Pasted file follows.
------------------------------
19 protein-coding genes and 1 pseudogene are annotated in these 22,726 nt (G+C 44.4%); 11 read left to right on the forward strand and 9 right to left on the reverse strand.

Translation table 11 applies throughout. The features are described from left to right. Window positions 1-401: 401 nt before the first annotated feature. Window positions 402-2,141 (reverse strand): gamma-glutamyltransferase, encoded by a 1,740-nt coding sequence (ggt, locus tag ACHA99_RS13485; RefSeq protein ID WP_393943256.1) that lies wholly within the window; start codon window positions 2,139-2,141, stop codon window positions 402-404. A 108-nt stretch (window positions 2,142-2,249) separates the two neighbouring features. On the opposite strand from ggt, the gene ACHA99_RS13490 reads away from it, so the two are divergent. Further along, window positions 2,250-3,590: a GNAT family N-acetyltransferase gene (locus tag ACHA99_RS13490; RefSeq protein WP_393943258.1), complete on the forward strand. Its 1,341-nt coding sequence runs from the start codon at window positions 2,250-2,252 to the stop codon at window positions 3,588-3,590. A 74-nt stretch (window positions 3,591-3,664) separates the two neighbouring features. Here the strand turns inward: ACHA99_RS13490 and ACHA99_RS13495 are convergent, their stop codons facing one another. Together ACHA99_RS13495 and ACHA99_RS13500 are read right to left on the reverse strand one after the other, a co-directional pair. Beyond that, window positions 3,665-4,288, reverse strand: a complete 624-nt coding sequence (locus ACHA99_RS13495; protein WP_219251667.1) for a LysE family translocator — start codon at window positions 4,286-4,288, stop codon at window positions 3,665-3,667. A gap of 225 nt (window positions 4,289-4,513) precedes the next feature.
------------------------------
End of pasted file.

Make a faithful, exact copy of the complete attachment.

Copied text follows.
19 protein-coding genes and 1 pseudogene are annotated in these 22,726 nt (G+C 44.4%); 11 read left to right on the forward strand and 9 right to left on the reverse strand.

Translation table 11 applies throughout. The features are described from left to right. Window positions 1-401: 401 nt before the first annotated feature. Window positions 402-2,141 (reverse strand): gamma-glutamyltransferase, encoded by a 1,740-nt coding sequence (ggt, locus tag ACHA99_RS13485; RefSeq protein ID WP_393943256.1) that lies wholly within the window; start codon window positions 2,139-2,141, stop codon window positions 402-404. A 108-nt stretch (window positions 2,142-2,249) separates the two neighbouring features. On the opposite strand from ggt, the gene ACHA99_RS13490 reads away from it, so the two are divergent. Further along, window positions 2,250-3,590: a GNAT family N-acetyltransferase gene (locus tag ACHA99_RS13490; RefSeq protein WP_393943258.1), complete on the forward strand. Its 1,341-nt coding sequence runs from the start codon at window positions 2,250-2,252 to the stop codon at window positions 3,588-3,590. A 74-nt stretch (window positions 3,591-3,664) separates the two neighbouring features. Here the strand turns inward: ACHA99_RS13490 and ACHA99_RS13495 are convergent, their stop codons facing one another. Together ACHA99_RS13495 and ACHA99_RS13500 are read right to left on the reverse strand one after the other, a co-directional pair. Beyond that, window positions 3,665-4,288, reverse strand: a complete 624-nt coding sequence (locus ACHA99_RS13495; protein WP_219251667.1) for a LysE family translocator — start codon at window positions 4,286-4,288, stop codon at window positions 3,665-3,667. A gap of 225 nt (window positions 4,289-4,513) precedes the next feature.